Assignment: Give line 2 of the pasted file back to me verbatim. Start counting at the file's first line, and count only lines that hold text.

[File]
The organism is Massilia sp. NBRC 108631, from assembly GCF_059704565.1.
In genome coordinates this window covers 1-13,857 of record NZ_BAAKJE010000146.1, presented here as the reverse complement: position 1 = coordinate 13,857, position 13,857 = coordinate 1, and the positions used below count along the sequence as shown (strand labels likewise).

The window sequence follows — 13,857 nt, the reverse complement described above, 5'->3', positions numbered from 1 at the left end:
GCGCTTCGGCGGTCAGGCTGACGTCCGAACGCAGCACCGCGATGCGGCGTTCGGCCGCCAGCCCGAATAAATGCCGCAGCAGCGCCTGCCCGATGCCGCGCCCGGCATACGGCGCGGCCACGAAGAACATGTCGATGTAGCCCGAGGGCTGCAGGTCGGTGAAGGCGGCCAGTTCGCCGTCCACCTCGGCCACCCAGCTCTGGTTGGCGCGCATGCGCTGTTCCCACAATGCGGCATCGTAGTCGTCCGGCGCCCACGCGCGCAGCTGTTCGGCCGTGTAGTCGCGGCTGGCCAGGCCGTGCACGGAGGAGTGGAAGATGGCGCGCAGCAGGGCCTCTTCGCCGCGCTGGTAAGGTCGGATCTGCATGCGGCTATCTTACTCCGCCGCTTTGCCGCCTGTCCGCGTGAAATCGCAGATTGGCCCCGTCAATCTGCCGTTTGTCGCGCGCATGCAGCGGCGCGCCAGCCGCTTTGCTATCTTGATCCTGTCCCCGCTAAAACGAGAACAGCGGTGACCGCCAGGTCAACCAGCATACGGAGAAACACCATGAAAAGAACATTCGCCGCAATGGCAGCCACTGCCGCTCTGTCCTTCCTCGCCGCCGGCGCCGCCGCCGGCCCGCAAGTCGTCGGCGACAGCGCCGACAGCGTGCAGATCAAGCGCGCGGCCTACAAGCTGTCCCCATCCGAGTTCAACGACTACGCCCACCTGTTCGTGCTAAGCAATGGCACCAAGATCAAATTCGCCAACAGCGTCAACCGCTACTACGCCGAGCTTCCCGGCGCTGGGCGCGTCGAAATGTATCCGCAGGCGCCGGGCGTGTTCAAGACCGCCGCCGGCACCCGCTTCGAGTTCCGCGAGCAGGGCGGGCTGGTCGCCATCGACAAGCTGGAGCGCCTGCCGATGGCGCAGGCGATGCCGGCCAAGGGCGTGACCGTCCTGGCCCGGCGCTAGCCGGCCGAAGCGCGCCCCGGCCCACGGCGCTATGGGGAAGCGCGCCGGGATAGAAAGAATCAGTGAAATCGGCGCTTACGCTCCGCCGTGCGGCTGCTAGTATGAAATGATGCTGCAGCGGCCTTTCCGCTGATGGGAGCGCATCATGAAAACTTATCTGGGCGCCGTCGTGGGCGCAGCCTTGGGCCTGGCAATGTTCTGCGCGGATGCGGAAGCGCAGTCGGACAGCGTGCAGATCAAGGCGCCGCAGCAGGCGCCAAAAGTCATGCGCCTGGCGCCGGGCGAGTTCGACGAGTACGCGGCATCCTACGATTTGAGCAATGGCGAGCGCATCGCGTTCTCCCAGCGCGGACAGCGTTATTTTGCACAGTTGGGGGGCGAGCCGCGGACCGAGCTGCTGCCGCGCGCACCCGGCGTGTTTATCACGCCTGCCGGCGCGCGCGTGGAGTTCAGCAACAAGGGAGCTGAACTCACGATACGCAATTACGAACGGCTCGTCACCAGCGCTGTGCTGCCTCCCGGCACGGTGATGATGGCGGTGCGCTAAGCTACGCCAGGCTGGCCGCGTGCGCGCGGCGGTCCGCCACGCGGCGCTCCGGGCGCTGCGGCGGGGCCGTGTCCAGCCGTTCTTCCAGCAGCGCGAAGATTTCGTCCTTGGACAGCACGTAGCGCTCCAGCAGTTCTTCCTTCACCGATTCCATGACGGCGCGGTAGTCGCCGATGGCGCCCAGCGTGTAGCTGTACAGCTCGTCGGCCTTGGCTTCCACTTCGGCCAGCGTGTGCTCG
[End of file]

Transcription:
In genome coordinates this window covers 1-13,857 of record NZ_BAAKJE010000146.1, presented here as the reverse complement: position 1 = coordinate 13,857, position 13,857 = coordinate 1, and the positions used below count along the sequence as shown (strand labels likewise).